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National Oceanic and Atmospheric Administration

How California Oil Spill Could Hurt 'Galapagos Of The North'

An oil spill near Santa Barbara, California, is affecting an area known as the "Galapagos of the North," so called because of its biological richness.

By Sebastian Martinez | May 24, 2015

California's Channel Islands are often called the "Galapagos of the North" because of their biological diversity. (Video via U.S. National Park Service)

They harbor close to 150 species of plants and animals that can't be found anywhere else, including the island fox. (Video via The Earth Minute)

The islands are also in the area affected by last week's oil spill, which dumped more than 100,000 gallons of oil into the Santa Barbara Channel. (Video via KERO)

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While the islands are some 50 miles from the site of the spill, and land-dwelling species probably won't be affected, it's hard to gauge the impact on marine life.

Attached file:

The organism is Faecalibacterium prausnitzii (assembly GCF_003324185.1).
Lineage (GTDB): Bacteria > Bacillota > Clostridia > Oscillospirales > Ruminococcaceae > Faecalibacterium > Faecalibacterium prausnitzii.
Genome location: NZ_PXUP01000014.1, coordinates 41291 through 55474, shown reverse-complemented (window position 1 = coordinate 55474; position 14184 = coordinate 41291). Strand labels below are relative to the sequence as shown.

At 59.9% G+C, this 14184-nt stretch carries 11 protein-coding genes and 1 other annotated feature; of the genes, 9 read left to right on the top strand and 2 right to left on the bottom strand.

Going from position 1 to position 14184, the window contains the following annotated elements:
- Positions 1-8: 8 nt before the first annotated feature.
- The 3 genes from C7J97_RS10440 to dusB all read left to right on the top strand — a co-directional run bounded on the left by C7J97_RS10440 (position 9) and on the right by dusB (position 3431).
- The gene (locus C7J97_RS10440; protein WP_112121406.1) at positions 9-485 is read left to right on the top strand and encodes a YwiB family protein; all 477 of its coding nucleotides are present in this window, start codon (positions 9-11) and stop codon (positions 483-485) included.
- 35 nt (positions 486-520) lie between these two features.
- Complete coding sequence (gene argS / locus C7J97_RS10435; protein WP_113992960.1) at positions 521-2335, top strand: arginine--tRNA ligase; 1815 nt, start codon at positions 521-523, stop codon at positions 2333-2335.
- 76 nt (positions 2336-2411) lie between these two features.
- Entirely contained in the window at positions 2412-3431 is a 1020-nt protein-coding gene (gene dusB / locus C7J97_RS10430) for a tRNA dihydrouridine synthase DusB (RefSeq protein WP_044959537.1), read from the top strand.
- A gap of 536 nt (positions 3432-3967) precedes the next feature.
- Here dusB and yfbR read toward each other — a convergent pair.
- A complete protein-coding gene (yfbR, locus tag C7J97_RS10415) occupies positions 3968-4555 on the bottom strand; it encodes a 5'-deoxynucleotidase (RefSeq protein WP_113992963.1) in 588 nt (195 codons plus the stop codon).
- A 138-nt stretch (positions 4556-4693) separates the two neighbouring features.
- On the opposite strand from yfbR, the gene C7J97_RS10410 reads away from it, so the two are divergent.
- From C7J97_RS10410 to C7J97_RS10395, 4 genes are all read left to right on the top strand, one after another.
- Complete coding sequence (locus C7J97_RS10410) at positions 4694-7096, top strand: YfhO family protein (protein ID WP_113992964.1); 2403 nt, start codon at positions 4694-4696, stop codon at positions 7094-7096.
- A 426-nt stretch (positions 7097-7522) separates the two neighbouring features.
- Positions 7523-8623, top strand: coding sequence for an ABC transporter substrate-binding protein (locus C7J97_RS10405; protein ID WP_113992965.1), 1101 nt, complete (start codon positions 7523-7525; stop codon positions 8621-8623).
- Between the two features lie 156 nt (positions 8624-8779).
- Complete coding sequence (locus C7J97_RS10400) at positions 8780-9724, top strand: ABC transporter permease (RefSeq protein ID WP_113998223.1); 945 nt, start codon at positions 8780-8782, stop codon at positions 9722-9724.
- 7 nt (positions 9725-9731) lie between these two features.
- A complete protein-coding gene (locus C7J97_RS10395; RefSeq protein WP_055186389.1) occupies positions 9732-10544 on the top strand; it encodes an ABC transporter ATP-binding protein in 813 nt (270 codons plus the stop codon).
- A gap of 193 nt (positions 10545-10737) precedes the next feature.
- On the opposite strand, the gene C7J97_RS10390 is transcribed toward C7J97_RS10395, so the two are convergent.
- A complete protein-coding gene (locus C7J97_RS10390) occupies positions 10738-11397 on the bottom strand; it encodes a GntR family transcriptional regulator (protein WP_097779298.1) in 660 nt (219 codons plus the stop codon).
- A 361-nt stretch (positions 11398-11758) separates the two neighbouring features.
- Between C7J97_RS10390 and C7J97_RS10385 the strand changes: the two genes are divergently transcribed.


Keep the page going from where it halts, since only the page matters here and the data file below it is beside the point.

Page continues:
That's because the oil won't harm a lot of its victims directly — instead, experts say oil does the worst of its damage killing off plants and tiny animals at the bottom of the food chain, disrupting the ecosystem. (Video via Al Jazeera)

Dolphins and whales are common sights along the islands, and they both feed on krill, tiny crustaceans that are more vulnerable to the oil. (Video via YouTube /  richyacco)

The 1969 oil spill that pumped some 3 million gallons into the channel was blamed for the deaths of some 3,500 sea birds alone.

If there's good news, it's that this latest spill is a tiny fraction of that one: The pipeline was pumping well below capacity at the time of the spill. Investigators have yet to determine the exact cause of the leak. (Video via CNN)

This video includes an image from the U.S. Geological Survey

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